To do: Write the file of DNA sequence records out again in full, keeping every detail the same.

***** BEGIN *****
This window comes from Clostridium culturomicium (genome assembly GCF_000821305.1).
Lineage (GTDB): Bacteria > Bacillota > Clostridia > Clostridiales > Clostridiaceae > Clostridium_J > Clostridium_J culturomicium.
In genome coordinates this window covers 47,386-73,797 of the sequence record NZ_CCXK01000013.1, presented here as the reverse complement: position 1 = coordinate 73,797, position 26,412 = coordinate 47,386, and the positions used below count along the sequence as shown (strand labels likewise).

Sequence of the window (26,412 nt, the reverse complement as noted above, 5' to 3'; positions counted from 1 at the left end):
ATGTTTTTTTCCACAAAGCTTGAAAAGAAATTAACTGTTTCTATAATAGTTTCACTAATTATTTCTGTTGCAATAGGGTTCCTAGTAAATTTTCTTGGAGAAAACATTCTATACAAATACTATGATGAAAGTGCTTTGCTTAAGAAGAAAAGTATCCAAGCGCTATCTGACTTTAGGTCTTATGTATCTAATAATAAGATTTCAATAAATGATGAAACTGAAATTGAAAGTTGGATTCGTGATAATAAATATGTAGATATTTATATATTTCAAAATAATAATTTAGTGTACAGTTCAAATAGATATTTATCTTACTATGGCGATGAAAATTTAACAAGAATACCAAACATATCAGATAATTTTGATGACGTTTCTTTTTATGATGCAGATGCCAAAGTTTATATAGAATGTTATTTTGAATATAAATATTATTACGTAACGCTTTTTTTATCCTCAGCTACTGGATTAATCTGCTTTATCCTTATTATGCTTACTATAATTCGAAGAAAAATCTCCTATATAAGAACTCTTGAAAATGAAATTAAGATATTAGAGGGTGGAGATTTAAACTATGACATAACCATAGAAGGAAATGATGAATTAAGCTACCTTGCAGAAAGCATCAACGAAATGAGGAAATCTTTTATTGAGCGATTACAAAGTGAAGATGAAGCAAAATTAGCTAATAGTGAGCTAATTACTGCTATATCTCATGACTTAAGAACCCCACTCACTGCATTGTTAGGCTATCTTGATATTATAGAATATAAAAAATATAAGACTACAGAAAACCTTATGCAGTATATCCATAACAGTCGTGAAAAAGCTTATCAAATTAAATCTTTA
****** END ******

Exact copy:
This window comes from Clostridium culturomicium (genome assembly GCF_000821305.1).
Lineage (GTDB): Bacteria > Bacillota > Clostridia > Clostridiales > Clostridiaceae > Clostridium_J > Clostridium_J culturomicium.
In genome coordinates this window covers 47,386-73,797 of the sequence record NZ_CCXK01000013.1, presented here as the reverse complement: position 1 = coordinate 73,797, position 26,412 = coordinate 47,386, and the positions used below count along the sequence as shown (strand labels likewise).

Sequence of the window (26,412 nt, the reverse complement as noted above, 5' to 3'; positions counted from 1 at the left end):
ATGTTTTTTTCCACAAAGCTTGAAAAGAAATTAACTGTTTCTATAATAGTTTCACTAATTATTTCTGTTGCAATAGGGTTCCTAGTAAATTTTCTTGGAGAAAACATTCTATACAAATACTATGATGAAAGTGCTTTGCTTAAGAAGAAAAGTATCCAAGCGCTATCTGACTTTAGGTCTTATGTATCTAATAATAAGATTTCAATAAATGATGAAACTGAAATTGAAAGTTGGATTCGTGATAATAAATATGTAGATATTTATATATTTCAAAATAATAATTTAGTGTACAGTTCAAATAGATATTTATCTTACTATGGCGATGAAAATTTAACAAGAATACCAAACATATCAGATAATTTTGATGACGTTTCTTTTTATGATGCAGATGCCAAAGTTTATATAGAATGTTATTTTGAATATAAATATTATTACGTAACGCTTTTTTTATCCTCAGCTACTGGATTAATCTGCTTTATCCTTATTATGCTTACTATAATTCGAAGAAAAATCTCCTATATAAGAACTCTTGAAAATGAAATTAAGATATTAGAGGGTGGAGATTTAAACTATGACATAACCATAGAAGGAAATGATGAATTAAGCTACCTTGCAGAAAGCATCAACGAAATGAGGAAATCTTTTATTGAGCGATTACAAAGTGAAGATGAAGCAAAATTAGCTAATAGTGAGCTAATTACTGCTATATCTCATGACTTAAGAACCCCACTCACTGCATTGTTAGGCTATCTTGATATTATAGAATATAAAAAATATAAGACTACAGAAAACCTTATGCAGTATATCCATAACAGTCGTGAAAAAGCTTATCAAATTAAATCTTTA